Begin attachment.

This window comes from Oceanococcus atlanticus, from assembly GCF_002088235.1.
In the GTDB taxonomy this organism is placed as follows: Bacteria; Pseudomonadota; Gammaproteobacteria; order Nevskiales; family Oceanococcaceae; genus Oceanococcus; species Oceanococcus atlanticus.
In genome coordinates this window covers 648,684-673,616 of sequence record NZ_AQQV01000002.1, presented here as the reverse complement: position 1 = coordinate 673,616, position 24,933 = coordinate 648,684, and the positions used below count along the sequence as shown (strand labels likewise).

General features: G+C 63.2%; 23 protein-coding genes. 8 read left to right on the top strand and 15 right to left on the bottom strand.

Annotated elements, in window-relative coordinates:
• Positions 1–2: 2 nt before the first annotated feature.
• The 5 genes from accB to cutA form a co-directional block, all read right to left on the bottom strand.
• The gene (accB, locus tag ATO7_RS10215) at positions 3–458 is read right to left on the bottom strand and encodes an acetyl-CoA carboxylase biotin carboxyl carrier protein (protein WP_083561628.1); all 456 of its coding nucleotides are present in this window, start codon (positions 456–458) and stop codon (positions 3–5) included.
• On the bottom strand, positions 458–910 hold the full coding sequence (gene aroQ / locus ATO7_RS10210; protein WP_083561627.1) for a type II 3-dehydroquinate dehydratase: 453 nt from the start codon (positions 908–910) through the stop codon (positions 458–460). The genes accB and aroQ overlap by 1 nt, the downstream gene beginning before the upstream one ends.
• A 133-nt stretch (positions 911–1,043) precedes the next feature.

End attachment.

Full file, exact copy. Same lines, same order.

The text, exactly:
This window comes from Oceanococcus atlanticus, from assembly GCF_002088235.1.
In the GTDB taxonomy this organism is placed as follows: Bacteria; Pseudomonadota; Gammaproteobacteria; order Nevskiales; family Oceanococcaceae; genus Oceanococcus; species Oceanococcus atlanticus.
In genome coordinates this window covers 648,684-673,616 of sequence record NZ_AQQV01000002.1, presented here as the reverse complement: position 1 = coordinate 673,616, position 24,933 = coordinate 648,684, and the positions used below count along the sequence as shown (strand labels likewise).

General features: G+C 63.2%; 23 protein-coding genes. 8 read left to right on the top strand and 15 right to left on the bottom strand.

Annotated elements, in window-relative coordinates:
• Positions 1–2: 2 nt before the first annotated feature.
• The 5 genes from accB to cutA form a co-directional block, all read right to left on the bottom strand.
• The gene (accB, locus tag ATO7_RS10215) at positions 3–458 is read right to left on the bottom strand and encodes an acetyl-CoA carboxylase biotin carboxyl carrier protein (protein WP_083561628.1); all 456 of its coding nucleotides are present in this window, start codon (positions 456–458) and stop codon (positions 3–5) included.
• On the bottom strand, positions 458–910 hold the full coding sequence (gene aroQ / locus ATO7_RS10210; protein WP_083561627.1) for a type II 3-dehydroquinate dehydratase: 453 nt from the start codon (positions 908–910) through the stop codon (positions 458–460). The genes accB and aroQ overlap by 1 nt, the downstream gene beginning before the upstream one ends.
• A 133-nt stretch (positions 911–1,043) precedes the next feature.